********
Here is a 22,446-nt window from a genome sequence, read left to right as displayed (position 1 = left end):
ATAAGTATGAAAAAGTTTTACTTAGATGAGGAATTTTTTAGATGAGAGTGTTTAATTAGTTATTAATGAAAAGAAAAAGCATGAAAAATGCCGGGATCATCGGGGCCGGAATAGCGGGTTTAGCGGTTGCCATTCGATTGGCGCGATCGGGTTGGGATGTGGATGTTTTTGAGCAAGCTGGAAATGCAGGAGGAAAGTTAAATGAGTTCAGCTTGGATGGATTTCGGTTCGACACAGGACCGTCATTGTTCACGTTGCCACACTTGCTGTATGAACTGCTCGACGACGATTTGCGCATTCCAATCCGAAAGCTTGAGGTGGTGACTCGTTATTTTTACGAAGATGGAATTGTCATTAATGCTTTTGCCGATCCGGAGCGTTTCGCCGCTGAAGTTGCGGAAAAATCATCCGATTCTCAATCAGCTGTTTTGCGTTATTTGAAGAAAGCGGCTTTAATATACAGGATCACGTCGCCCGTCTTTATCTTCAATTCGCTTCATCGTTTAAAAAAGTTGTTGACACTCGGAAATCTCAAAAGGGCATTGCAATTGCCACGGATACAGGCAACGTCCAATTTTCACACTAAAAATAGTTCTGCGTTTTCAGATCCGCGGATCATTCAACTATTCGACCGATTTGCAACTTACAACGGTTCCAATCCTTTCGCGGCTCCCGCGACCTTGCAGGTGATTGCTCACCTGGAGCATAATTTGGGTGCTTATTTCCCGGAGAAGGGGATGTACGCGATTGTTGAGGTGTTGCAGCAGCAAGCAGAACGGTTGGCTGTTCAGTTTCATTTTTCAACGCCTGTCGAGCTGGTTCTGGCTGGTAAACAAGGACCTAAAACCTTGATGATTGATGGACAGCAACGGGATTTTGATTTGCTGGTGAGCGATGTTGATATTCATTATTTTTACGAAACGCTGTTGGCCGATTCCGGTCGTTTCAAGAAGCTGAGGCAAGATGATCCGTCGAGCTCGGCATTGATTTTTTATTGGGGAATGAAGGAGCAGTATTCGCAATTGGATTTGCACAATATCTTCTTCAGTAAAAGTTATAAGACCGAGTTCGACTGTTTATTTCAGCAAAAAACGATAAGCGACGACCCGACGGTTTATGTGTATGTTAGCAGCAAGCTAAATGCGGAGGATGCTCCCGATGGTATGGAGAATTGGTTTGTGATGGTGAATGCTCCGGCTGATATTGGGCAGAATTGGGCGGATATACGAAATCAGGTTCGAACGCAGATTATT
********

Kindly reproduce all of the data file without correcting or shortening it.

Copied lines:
Here is a 22,446-nt window from a genome sequence, read left to right as displayed (position 1 = left end):
ATAAGTATGAAAAAGTTTTACTTAGATGAGGAATTTTTTAGATGAGAGTGTTTAATTAGTTATTAATGAAAAGAAAAAGCATGAAAAATGCCGGGATCATCGGGGCCGGAATAGCGGGTTTAGCGGTTGCCATTCGATTGGCGCGATCGGGTTGGGATGTGGATGTTTTTGAGCAAGCTGGAAATGCAGGAGGAAAGTTAAATGAGTTCAGCTTGGATGGATTTCGGTTCGACACAGGACCGTCATTGTTCACGTTGCCACACTTGCTGTATGAACTGCTCGACGACGATTTGCGCATTCCAATCCGAAAGCTTGAGGTGGTGACTCGTTATTTTTACGAAGATGGAATTGTCATTAATGCTTTTGCCGATCCGGAGCGTTTCGCCGCTGAAGTTGCGGAAAAATCATCCGATTCTCAATCAGCTGTTTTGCGTTATTTGAAGAAAGCGGCTTTAATATACAGGATCACGTCGCCCGTCTTTATCTTCAATTCGCTTCATCGTTTAAAAAAGTTGTTGACACTCGGAAATCTCAAAAGGGCATTGCAATTGCCACGGATACAGGCAACGTCCAATTTTCACACTAAAAATAGTTCTGCGTTTTCAGATCCGCGGATCATTCAACTATTCGACCGATTTGCAACTTACAACGGTTCCAATCCTTTCGCGGCTCCCGCGACCTTGCAGGTGATTGCTCACCTGGAGCATAATTTGGGTGCTTATTTCCCGGAGAAGGGGATGTACGCGATTGTTGAGGTGTTGCAGCAGCAAGCAGAACGGTTGGCTGTTCAGTTTCATTTTTCAACGCCTGTCGAGCTGGTTCTGGCTGGTAAACAAGGACCTAAAACCTTGATGATTGATGGACAGCAACGGGATTTTGATTTGCTGGTGAGCGATGTTGATATTCATTATTTTTACGAAACGCTGTTGGCCGATTCCGGTCGTTTCAAGAAGCTGAGGCAAGATGATCCGTCGAGCTCGGCATTGATTTTTTATTGGGGAATGAAGGAGCAGTATTCGCAATTGGATTTGCACAATATCTTCTTCAGTAAAAGTTATAAGACCGAGTTCGACTGTTTATTTCAGCAAAAAACGATAAGCGACGACCCGACGGTTTATGTGTATGTTAGCAGCAAGCTAAATGCGGAGGATGCTCCCGATGGTATGGAGAATTGGTTTGTGATGGTGAATGCTCCGGCTGATATTGGGCAGAATTGGGCGGATATACGAAATCAGGTTCGAACGCAGATTATT